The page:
Eight studies [14,15,16, 18, 19, 21, 23, 24] reported the blood loss during the LM and AM, the pooled data from the eight RCTs revealed that LM could significantly decrease the blood loss compared with AM (OR = − 29.78, 95% CI -57.62– -0.95, P = 0.05, I2 = 95%; Fig. 4a).

Fig. 4

Forest plot for synthesized outcomes

The duration of postoperative ileus

Seven studies [13, 14, 16, 19, 21,22,23] reported the duration of postoperative ileus, the pooled data from the eight RCTs revealed that LM could significantly shorten the duration of postoperative ileus compared with AM (OR = − 10.91, 95% CI -18.72– -3.11, P = 0.006, I2 = 99%; Fig. 4b).

The length of hospital stay

Nine studies [13,14,15,16, 19,20,21,22, 24] reported the length of hospital stay, the pooled data from the nine RCTs revealed that LM could significantly reduce the length of hospital stay compared with AM (OR = − 1.57, 95% CI -2.05– -1.08, P < 0.001, I2 = 98%; Fig. 4c).

The duration of operation

Ten studies [13,14,15,16, 18,19,20,21,22, 24] reported the duration of operation, the pooled data from the ten RCTs revealed that LM was associated with longer duration of operation compared with AM (OR = 16.10, 95% CI 6.52–25.67, P < 0.001, I2 = 95%; Fig. 5a).

Fig. 5

Forest plot for synthesized outcomes

Medical cost Four studies [17, 21, 23, 24] reported the medical cost of LM and AM, the pooled data from the four RCTs revealed that LM was associated with higher medical cost compared with AM (OR = 17.61, 95% CI 7.34–27.88, P < 0.001, I2 = 99%; Fig. 5b).

Subgroup and sensitivity analyses

No subgroup analyses were performed in our study because the details of LM and AM of the included studies differed remarkably. We attempted to evaluate publication bias by using a funnel plot if 10 or more RCTs were included in an outcome meta-analysis (Fig. 6). Dots scattered symmetrically and evenly and no bias were found in the outcomes of duration of operation.

Fig. 6

Funnel plot for the duration of operation

Sensitivity analyses, which investigate the influence of one study on the overall risk estimate by removing one study in each turn, suggested that the overall risk estimates were not substantially changed by any single study.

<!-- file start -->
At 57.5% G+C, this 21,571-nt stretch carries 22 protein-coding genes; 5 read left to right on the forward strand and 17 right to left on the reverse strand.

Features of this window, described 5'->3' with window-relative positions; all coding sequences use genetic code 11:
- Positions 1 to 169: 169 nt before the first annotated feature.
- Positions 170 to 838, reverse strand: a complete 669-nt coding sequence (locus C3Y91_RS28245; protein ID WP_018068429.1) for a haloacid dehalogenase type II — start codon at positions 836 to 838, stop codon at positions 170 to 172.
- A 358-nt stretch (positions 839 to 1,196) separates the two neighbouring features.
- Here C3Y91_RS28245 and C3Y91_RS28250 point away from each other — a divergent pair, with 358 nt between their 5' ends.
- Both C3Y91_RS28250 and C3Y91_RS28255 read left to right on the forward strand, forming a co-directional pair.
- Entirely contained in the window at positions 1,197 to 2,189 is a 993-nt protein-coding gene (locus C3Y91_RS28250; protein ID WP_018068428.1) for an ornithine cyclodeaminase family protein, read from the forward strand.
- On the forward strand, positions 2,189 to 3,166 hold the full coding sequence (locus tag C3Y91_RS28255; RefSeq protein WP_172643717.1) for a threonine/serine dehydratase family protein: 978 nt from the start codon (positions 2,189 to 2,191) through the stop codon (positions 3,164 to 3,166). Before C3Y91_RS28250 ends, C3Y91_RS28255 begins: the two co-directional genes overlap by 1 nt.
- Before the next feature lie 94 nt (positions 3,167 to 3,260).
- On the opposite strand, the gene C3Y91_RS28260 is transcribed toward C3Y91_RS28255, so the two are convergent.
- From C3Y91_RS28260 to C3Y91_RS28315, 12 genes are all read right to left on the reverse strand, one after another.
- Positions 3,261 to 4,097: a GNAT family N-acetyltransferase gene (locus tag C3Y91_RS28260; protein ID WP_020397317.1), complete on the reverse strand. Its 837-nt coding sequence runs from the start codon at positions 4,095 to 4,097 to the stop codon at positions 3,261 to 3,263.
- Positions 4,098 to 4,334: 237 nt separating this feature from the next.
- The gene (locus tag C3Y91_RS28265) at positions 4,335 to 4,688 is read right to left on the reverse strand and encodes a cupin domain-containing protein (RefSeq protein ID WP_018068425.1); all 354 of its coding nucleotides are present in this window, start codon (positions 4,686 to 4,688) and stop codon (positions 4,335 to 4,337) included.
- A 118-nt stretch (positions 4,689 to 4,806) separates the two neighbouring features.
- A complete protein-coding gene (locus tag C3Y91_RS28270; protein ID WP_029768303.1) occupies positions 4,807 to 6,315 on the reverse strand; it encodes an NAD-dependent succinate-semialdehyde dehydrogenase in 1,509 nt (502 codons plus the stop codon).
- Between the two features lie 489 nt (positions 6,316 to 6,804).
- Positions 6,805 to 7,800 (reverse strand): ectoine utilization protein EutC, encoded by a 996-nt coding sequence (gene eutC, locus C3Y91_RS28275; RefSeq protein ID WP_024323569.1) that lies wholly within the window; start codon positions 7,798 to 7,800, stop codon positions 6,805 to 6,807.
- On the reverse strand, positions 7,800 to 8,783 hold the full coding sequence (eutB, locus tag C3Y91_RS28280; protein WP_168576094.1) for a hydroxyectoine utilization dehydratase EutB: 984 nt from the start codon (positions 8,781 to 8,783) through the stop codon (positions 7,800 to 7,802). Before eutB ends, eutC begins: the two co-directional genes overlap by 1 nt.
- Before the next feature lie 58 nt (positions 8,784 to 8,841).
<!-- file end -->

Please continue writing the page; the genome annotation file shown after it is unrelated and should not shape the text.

At present, the pathogenesis of uterine fibroids has not yet been fully understood [25]. The incidence of uterine fibroids in the childbearing age and perimenopausal period are higher, and the growth rate of fibroids is very fast [26]. However, the lesions of some patients after menopause will gradually shrink and even disappear [27]. Previous studies [28,29,30] have reported that the occurrence and development of multiple uterine fibroids is associated with changes of female hormones, the concentration of estradiol in myoma tissue is significantly higher than that of normal myometrial tissue, and the concentration of estrogen receptor is also significantly higher than the surrounding area of normal myometrial tissue, while the concentration of estradiol to estrone conversion is lower, it can be seen that progesterone, progesterone and its receptors can promote the occurrence and development of uterine fibroids. Although some patients with multiple uterine fibroids have small lesions and no obvious discomfort, and it’s likely to shrink or even disappear during perimenopausal period [31], more patients still have larger lesions and need surgery. LM and AM are common treatments for patients with multiple uterine fibroids, yet the effects and costs of LM and AM remain unclear. The results of our meta-analysis have revealed that LM can significantly reduce the blood loss, the duration of postoperative ileus and the length of hospital stay compared with AM, but it’s also associated with longer duration of operation and higher medical cost. To our knowledge, our study is the very rare meta-analysis to evaluate the role of LM and AM to provide a basis for clinical treatment.